MEDEA BENJAMIN: Yes, but NATO was not ready to invite Ukraine. There are a number of different issues, including the lack of territorial integrity, as well as issues with corruption in Ukraine, issues with the lack of a compatible economic system, issues even with the military. So there was never any question of Ukraine joining it soon, but, as you said, it’s in the Constitution, and it was promised to Ukraine. But that’s one — seems to be one of the ways out of this impasse is that Ukraine doesn’t apply for membership. This means that NATO does not have to close the door; it just means that Ukraine itself would stop the process.
FRIEND GOOD MAN: Medea Benjamin, what do you think of the mobilization of peace movements in the different countries of the area? Have you contacted them? And what are their demands?
MEDEA BENJAMIN: There have been mobilizations for peace in Russia, in Ukraine, in the countries of Western Europe. There is a group called No to NATO it’s been going on for years and communicating, and we in the United States are part of it. And these are all the efforts of the people to call on our governments to back down.
And we must continue to build this international movement, recognizing that a war would be disastrous for all countries, and particularly, of course, for Ukraine, but recognizing what it would mean economically in terms of rising prices because disconnection of energy sources. Europeans recognize this well. What we need to do is involve more people in the United States in the peace movement, because I think people are much more concerned with domestic issues than foreign policy, but as we know , international conflicts will affect us here at home, certainly in terms of things like inflation. And that’s why we have to care about these issues and try to prevent this war from happening.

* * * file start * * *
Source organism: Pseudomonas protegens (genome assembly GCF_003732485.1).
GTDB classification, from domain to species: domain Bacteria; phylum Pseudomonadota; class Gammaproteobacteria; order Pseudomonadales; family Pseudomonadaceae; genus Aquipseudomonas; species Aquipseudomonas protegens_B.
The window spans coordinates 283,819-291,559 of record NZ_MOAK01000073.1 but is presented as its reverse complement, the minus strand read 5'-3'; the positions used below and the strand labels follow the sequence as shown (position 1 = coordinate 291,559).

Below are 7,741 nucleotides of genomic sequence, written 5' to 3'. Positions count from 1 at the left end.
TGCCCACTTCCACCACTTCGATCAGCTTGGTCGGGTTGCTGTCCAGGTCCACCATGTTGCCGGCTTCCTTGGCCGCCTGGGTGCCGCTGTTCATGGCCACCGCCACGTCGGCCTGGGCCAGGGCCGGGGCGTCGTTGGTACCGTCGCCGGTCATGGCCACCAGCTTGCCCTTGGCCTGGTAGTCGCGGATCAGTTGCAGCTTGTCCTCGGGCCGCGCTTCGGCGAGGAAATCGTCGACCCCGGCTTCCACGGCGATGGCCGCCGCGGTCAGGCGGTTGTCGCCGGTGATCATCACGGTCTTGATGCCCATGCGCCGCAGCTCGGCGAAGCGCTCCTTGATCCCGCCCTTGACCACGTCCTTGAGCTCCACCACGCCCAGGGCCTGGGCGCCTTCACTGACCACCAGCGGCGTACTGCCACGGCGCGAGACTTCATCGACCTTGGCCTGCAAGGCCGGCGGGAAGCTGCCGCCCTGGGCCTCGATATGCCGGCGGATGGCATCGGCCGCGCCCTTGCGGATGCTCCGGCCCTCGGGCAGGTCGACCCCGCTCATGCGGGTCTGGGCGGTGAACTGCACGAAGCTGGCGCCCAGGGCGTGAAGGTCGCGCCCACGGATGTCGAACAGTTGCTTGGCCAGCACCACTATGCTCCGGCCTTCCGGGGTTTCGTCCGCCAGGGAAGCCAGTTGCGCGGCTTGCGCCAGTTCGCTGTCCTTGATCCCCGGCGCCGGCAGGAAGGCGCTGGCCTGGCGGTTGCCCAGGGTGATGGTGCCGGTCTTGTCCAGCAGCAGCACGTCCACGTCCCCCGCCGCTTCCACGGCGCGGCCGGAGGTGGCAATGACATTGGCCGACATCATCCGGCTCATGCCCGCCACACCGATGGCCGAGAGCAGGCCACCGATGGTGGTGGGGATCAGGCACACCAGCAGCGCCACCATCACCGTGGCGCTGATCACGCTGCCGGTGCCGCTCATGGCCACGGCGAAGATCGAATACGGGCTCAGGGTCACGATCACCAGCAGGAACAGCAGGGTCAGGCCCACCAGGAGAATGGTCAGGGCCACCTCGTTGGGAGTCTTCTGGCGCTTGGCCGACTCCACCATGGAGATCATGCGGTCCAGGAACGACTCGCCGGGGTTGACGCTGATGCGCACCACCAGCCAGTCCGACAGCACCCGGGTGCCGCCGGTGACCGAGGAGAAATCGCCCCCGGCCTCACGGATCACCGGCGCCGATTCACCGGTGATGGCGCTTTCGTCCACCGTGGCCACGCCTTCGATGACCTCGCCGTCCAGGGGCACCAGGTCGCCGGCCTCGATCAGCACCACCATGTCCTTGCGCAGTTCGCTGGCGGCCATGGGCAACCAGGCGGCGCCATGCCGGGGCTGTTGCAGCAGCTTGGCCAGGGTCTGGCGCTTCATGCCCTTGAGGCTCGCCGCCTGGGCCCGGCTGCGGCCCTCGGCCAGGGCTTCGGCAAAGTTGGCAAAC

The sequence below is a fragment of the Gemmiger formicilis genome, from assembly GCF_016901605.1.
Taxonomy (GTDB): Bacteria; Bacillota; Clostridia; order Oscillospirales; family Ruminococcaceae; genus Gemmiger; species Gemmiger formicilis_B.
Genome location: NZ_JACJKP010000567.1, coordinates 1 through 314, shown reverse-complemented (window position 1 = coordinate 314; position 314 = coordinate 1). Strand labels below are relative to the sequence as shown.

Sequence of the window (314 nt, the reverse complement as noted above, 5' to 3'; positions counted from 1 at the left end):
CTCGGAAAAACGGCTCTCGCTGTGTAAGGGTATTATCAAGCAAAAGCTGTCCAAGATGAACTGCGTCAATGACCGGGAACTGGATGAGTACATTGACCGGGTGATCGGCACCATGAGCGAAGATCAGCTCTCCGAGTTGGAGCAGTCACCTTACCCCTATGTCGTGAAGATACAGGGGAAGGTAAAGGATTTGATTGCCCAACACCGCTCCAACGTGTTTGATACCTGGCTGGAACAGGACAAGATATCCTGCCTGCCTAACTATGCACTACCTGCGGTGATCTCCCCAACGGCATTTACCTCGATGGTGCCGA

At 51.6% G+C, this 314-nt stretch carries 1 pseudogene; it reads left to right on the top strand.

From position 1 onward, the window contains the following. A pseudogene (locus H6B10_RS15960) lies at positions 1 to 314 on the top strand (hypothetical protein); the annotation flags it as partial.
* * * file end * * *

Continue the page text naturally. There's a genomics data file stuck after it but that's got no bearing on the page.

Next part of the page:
JUAN GONZALEZ: And now on this latest announcement of $1 billion in loan guarantees to Ukraine, it appears Congress is ready and willing to shell out the money despite claims by some Republicans that there is too much debt in the country.
MEDEA BENJAMIN: Well, we see that, Juan, time and time again when it comes to matters of military buildup, whether it’s the Pentagon budget or giving money or loans to countries: when we’re at the middle of a crisis, there’s no question of not enough money. So, I think it’s both the donation of arms, as well as these loans, which contribute to making this situation more and more tense. And it’s unfortunate that Democrats and Republicans usually come together at times like this to make the crisis worse, to give away our tax dollars, instead of stopping the flow of guns, the flow of money and to focus on negotiations.
FRIEND GOOD MAN: Well, Medea Benjamin, we’re going to ask you to stick with us, co-founder of CodePink. As we face the possibility of another war, we look at a country that has been ravaged by war for decades. President Biden is facing mounting criticism for seizing $7 billion in frozen Afghan federal reserves in the United States. Biden is giving half the money, he says, to 9/11 victims. We are going to speak with the mother of a young man who died in the September 11 attacks. She says the money should stay in Afghanistan. Stay with us.